If I sit down and focus on work the very second I return home after dropping the boy at school, I'll still be there, hunched and focused, until the very second it's time to do the dash to school in reverse and bring him home again.

And then there are the slow days.

This morning began at warp speed as I wheeled the wheelbarrow as fast as I could to the allotment on the way to school, so that I could return there on my way home to dig the last few potatoes in preparation for finally relinquishing 'ownership' of the allotment.  Speed was necessary as the detour to the allotment meant we were in serious danger of being late for school.  (The wheelbarrow, by the way, contained one digging fork, various school bags and a small boy.  It was quicker and more fun - for one of us at least - than expecting him to walk at warp speed.)  I passed a friend on the way in to school as she was leaving the premises having already deposited her children, and then proceeded to walk so fast having deposited mine that I caught her up before she was a couple of hundred yards down the road.  I was already in speed-demon mode.

But then I dug potatoes.  Not something you can hurry, especially when the ground is as hard as it is now.  I picked beans and investigated the contents of the compost heap that has not been turned for about 2 years.  (Lovely, useable compost, just right to enrich the soil in the garden when I've barrowed it all home.)  I brought the small, pitiful, slug-eaten and slightly embarrassing harvest home.  And by then, I'd slowed down.

A cup of tea at my desk and some filing, tidying, list-making came next.  Nothing too urgent or taxing (ah, tax...accounts...numbers...things which I need to work on soon - but not today!) but all things which needed to be done.  Today had become a slow day and somehow after the pace of last week I knew I was not up to more in-depth work.  Another day, I will be raring to go.  Today is not that day.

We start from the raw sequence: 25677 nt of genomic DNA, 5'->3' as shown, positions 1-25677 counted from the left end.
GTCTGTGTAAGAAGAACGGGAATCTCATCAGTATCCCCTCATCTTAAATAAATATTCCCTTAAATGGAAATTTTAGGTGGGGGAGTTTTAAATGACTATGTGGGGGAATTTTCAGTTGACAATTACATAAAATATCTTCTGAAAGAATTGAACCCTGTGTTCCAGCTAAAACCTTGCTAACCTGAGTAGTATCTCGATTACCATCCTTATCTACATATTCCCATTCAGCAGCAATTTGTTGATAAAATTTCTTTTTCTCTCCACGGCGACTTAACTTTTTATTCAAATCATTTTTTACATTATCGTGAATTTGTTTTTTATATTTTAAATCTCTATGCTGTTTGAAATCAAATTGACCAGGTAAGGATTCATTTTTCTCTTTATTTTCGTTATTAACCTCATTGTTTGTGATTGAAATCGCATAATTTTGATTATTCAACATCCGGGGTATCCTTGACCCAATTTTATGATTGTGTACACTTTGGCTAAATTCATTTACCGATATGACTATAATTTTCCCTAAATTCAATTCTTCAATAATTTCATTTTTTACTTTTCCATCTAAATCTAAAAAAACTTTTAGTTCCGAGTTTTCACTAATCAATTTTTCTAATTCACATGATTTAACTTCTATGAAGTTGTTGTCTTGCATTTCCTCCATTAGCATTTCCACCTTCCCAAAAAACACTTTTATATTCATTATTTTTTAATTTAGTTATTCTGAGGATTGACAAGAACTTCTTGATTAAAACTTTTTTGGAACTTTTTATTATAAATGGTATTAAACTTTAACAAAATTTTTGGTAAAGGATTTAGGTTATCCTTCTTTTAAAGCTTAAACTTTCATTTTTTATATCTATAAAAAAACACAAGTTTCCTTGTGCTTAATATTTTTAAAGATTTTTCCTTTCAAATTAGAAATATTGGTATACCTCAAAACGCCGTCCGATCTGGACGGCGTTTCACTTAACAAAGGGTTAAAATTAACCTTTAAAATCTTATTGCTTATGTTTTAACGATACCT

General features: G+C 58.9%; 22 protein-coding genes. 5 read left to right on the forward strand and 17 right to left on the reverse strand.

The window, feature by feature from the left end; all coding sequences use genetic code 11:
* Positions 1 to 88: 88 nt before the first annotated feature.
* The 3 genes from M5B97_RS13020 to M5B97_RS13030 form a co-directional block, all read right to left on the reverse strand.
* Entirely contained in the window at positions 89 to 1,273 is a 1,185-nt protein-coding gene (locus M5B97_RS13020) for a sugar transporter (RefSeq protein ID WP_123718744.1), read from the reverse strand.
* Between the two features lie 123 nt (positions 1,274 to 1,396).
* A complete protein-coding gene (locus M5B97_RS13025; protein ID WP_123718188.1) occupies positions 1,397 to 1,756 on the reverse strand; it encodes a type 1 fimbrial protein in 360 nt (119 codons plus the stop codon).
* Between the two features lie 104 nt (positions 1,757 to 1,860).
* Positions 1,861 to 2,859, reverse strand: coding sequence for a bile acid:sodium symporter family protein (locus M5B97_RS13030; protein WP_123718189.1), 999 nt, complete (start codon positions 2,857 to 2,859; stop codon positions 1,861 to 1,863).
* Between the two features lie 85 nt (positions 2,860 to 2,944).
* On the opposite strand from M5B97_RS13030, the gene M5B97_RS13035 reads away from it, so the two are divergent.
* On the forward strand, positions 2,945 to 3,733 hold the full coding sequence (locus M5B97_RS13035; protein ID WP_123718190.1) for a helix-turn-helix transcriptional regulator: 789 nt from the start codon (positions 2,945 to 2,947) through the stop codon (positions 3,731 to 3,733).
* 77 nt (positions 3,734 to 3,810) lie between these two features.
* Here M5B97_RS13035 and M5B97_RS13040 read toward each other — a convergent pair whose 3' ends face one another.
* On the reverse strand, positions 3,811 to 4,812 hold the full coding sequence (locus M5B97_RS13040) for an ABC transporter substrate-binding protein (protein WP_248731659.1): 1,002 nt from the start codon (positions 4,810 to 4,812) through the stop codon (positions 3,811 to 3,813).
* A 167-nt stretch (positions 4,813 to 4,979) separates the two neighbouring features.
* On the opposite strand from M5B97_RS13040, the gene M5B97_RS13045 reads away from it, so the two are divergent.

Today is slow and gentle.  But things will still get done.  Probably better than they would if I ran at them.  The whole day's work has become slow because I began work slowly.  No, I did not begin the whole day slowly.  My mistake.  Having my hands in the soil soon corrected it.

The challenge now is to see if I can end the day slowly, despite an evening meeting with a potential client an hour and a quarter's drive away from home.  On second thoughts, make that an hour and a half's drive.  I'll drive slowly.

PS. We have a date for the garden transformation!  It's not until early November but we're definitely moving towards bringing the veg growing home.

Tuesday, 11 September 2012

Getting back into it

The season is turning; there's a definite autumn feel in the air now.  Summer is over (it must be, the Husband announced it as we sat in the garden on Sunday evening) and it's time to get back to the balancing act that is real life.

And back to blogging, which is not real life but a sort of sideways look at it.  It's taken me a while as I didn't know where to start - so in the end I'm just starting, to see where I end up.

For the last 3 weeks in August I was pretty much Mum, without the work.  It was lovely, but by the end it was also a huge challenge and both the boy and I were ready for something different.  The first week in September saw me completely reversing that situation with 3 days at the opposite end of the country, just working - no Mum duties.  The change was nice (and probably just what the whole family needed) but I felt a bit like a pendulum, swinging from one extreme to the other.

This week I'm finding my way forward again, focusing on the work during the school day and trying to leave it behind afterwards as I wear the Mum hat.  After so long away, work is, well, hard work.  I'd forgotten how much time it takes to find and cultivate new clients, and what a challenge it is to do that while still focusing on the actual paid work that needs to be done.  Very similar to the balancing of paid work against unpaid family and home tasks.

Things are busy at the moment with new clients, new work, not to mention the boy's rapidly-approaching seventh birthday (seven? How did that happen?) and a new school year.  We seem to have crashed into September, feet stomping and arms waving, but I'm hoping that we will wobble back into equilibrium soon with regular work days, regular blog posts and a bit of time to breathe.